From the Skiing Weatherman...I sure hope he is right!!
Tick, tick, tick...here comes winter...
Weather discussion 12/08/04
It's another nasty day as I put fingers to keyboard today...high 30's...drizzle, fog, and rain on the way...but I'm still smiling because I think I know what's coming in the next couple of weeks, and I think skiers and riders are going to like it. The pattern change that I have alluded to repeatedly during the past week is still ongoing, and winter is still about to descend on much of the country...more on that in a moment.
The biggest snow producer today is to be found in the west, as another Pacific system is currently dropping fresh snow on the Cascades and Sierra. Anywhere from 6 to 12 inches will fall in the Cascades, while the Sierra, particularly around Tahoe, are looking at 2 feet of new snow above 7,000 feet. There are several Pacific systems involved in the overall stormy pattern in the west right now, and they will all race ashore and through the Great Basin between now and Thursday or so. Snow will also fall in the northern Rockies, through the Tetons and Bitterroots, southward to the Wasatch, where 1-2 feet should fall on the Salt Lake City region resorts this week. Right now, it looks to me as though this series of storms in the west will be the last for a while, as an upper level ridge will start to build in that part of the country. As most weather watchers know, if there is a ridge in the west, correspondingly you are likely to find a trough in the east.... and that is just what is about to develop. When an upper level ridge is overhead, you can count on bluebird skies (with wood smoke and auto emissions trapped under an inversion in the valleys), but very little in the way of new snow.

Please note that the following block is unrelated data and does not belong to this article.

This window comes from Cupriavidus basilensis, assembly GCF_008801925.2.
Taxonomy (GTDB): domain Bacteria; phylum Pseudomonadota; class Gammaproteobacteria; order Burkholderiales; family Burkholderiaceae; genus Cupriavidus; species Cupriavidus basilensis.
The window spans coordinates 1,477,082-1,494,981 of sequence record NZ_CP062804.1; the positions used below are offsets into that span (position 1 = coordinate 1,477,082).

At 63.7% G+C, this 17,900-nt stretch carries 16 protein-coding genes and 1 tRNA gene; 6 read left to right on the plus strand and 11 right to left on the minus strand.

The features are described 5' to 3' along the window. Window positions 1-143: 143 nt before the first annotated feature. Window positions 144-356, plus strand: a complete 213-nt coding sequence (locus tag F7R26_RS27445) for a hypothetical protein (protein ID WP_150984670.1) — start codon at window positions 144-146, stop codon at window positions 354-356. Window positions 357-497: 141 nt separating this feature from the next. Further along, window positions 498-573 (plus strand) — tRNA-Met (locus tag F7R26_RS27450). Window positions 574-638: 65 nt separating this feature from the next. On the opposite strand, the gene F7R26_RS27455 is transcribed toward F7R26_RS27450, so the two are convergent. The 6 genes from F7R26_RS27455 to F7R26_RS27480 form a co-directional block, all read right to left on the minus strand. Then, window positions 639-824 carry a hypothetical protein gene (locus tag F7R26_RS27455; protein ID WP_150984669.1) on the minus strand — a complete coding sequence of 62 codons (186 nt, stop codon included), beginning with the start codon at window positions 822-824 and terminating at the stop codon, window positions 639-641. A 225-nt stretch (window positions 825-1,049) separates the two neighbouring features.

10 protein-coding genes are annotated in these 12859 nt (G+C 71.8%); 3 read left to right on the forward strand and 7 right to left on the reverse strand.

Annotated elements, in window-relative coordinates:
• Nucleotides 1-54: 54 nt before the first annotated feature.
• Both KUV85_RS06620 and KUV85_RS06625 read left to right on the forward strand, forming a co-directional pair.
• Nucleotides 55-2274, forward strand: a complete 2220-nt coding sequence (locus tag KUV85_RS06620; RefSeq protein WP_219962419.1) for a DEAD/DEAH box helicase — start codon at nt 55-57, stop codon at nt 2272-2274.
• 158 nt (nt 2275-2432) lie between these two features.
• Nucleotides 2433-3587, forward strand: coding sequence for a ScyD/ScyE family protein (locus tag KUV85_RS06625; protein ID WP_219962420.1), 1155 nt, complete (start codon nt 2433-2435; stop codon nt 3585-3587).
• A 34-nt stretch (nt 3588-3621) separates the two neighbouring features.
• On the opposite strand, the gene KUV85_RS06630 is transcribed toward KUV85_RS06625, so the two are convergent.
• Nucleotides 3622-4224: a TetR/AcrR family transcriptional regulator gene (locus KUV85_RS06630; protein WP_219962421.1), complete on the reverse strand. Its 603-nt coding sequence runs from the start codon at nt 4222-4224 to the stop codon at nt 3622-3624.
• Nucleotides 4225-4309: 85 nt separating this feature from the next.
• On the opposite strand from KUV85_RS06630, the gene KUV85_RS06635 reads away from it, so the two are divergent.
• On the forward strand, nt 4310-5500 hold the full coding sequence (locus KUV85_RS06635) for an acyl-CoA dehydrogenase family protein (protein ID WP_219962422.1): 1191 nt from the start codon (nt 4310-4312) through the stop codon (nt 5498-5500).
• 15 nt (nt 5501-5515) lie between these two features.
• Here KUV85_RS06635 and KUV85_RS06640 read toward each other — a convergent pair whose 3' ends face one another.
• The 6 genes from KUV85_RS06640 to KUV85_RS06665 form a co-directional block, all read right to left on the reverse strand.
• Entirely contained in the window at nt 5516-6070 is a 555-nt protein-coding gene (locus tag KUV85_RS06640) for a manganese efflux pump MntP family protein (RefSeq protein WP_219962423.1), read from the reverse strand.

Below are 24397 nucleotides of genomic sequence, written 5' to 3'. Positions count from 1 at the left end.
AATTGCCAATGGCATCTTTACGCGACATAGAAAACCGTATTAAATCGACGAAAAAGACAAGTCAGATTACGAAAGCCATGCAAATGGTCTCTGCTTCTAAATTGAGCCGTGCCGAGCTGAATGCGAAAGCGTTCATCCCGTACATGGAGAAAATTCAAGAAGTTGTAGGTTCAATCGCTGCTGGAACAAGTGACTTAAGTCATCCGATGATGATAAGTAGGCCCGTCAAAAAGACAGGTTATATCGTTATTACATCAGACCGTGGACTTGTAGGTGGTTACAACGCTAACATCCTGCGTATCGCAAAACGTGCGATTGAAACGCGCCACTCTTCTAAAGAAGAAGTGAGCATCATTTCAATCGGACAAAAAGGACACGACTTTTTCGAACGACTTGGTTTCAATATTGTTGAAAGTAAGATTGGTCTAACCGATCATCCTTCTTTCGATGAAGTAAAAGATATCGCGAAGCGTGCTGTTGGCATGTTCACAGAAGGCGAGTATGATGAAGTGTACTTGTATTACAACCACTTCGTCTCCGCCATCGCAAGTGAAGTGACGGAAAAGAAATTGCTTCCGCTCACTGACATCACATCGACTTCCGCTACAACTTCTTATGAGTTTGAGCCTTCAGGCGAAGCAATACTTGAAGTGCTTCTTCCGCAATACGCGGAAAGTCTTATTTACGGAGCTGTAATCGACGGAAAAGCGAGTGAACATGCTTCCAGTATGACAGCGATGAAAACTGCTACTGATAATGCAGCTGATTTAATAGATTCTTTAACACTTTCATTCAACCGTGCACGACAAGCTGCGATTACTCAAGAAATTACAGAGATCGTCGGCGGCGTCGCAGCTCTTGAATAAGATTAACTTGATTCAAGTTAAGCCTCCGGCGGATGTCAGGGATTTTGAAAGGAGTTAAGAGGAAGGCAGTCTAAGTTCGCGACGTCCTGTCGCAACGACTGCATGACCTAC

The east is far behind schedule in terms of open terrain, but a dramatic game of catch-up will be starting in the next 5 days or so. The game actually got underway-late last week in far northern New England, where Jay Peak picked up about a foot and a half of snow in repeated clipper/snow shower episodes. This past weekend was quiet in the east, and when a shot of cold air came south from Canada Saturday night and Sunday, a 24-hour snowmaking window opened up in New York and New England. Yesterday, mild air overran the cold and produced snow from central Pennsylvania to New England, with 2 or 3 inches the most reported anywhere. Last night, the milder air continued northward, changing the snow over to rain, or a mixed icy mess...thankfully, amounts were light, so travel troubles were minimized. The primary surface low in this mess will pass west of New York and New England, so a shot of rain will fall this afternoon and tonight, and a 6 to 10 hour period of strong winds will rush in behind the departing low on Wednesday. Cold air will not follow the midweek system, so snowmaking will be sporadic between now and the weekend.